Busboy who cradled dying Robert F. Kennedy remembers horror of 1968 assassination

For Romero, the photo was shattering on a very personal level. He spent decades averting his eyes when confronted by the snapshot. To him, it was a grotesque reminder of the shocking slaying — one that stoked a confusing mix of anger, guilt and unwanted attention.

…“About five years ago, I finally looked at the picture and really studied it. I could finally see what a lot of other people saw. Here was a senator who tried to help minorities, people who couldn’t help themselves, and in the moment when he needed help, here was a Mexican-American busboy trying to comfort him,” Romero told The News.

Romero, now a father and grandfather working in the construction industry in San Jose, Calif., recalled immigrating to the U.S. from Nayarit, Mexico, when he was 10.

“It felt so great to be in America. But as I grew older, I heard grownups say all we were good for was selling tacos,” he recalled.

“At 15 to 16 years old, you start to feel the hate, and you start to internalize it,” he said.Romero said it was a big deal when he heard how Kennedy’s brother John F. Kennedy praised Mexican people as hardworking and family-oriented.

…“I wanted to go and help serve that night because I really wanted to see if what I had heard and seen and felt in my heart was true. And it was beyond real for me. When he looked at you, he looked at you,” Romero said.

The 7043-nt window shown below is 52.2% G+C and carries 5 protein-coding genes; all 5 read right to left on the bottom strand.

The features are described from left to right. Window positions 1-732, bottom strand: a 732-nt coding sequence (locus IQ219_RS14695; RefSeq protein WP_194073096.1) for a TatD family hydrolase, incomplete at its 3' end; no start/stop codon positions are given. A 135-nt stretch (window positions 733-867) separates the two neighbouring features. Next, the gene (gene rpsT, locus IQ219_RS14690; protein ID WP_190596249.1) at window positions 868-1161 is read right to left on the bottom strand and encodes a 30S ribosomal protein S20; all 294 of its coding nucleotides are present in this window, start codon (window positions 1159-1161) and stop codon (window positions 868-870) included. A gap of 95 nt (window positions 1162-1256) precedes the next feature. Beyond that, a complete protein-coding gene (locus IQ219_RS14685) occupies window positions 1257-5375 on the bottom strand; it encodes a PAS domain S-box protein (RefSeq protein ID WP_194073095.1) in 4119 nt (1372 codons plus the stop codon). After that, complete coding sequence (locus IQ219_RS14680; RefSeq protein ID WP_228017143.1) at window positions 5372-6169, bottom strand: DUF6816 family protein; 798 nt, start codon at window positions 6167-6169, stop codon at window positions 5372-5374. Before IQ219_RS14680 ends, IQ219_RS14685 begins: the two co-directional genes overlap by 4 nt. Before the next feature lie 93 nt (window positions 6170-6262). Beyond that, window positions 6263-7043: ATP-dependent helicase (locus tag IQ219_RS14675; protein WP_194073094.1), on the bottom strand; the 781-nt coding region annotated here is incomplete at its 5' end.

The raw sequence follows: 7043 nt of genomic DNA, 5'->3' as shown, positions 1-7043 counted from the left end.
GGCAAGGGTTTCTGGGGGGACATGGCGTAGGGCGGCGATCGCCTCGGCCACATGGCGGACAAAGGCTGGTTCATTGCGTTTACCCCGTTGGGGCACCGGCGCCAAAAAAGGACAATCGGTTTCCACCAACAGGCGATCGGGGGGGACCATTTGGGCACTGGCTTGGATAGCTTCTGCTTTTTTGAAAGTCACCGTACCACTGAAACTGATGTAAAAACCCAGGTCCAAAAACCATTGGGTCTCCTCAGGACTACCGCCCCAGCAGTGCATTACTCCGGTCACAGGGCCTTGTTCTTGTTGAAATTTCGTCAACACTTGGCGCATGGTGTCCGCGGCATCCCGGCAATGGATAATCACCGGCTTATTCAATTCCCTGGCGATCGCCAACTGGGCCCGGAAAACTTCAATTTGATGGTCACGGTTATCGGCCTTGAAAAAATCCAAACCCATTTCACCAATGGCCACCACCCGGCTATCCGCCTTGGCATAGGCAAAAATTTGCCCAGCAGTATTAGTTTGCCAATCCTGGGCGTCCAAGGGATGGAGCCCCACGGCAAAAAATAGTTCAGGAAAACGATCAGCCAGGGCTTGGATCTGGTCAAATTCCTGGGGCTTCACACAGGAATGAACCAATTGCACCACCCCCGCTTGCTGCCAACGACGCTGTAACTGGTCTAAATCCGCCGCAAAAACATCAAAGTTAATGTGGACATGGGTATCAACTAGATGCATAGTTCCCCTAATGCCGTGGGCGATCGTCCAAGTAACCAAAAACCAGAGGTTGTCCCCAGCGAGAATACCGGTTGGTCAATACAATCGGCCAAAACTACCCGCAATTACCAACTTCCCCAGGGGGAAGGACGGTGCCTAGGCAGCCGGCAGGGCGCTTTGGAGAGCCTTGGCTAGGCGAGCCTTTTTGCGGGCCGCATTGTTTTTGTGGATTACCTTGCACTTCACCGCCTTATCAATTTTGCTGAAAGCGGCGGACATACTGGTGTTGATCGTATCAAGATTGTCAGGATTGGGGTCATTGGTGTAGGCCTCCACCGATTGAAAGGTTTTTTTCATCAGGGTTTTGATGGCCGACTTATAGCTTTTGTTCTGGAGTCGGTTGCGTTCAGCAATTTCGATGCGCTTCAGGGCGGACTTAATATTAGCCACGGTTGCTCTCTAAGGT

…Romero said that by sharing his memories on the anniversary of Kennedy’s death, he hopes to reach at least one young person today who might be feeling the same way he did as a teen.He said in the era of President Trump’s crackdown on immigration, it’s especially important to honor Kennedy’s legacy.

“Trump right now, he’s using immigrants, whether Muslims or Latin Americans, as scapegoats. He has brought a lot of hate toward immigrants and minorities,” Romero said.

“My hope is that my talking about (Kennedy) causes a young person to look back in history and listen to his words and pick up his way of thinking,” he said.

“I realized the best way to honor Bobby was to talk about what I saw in him.”

Busboy who cradled dying Robert F. Kennedy remembers horror of 1968 assassination – NY Daily News

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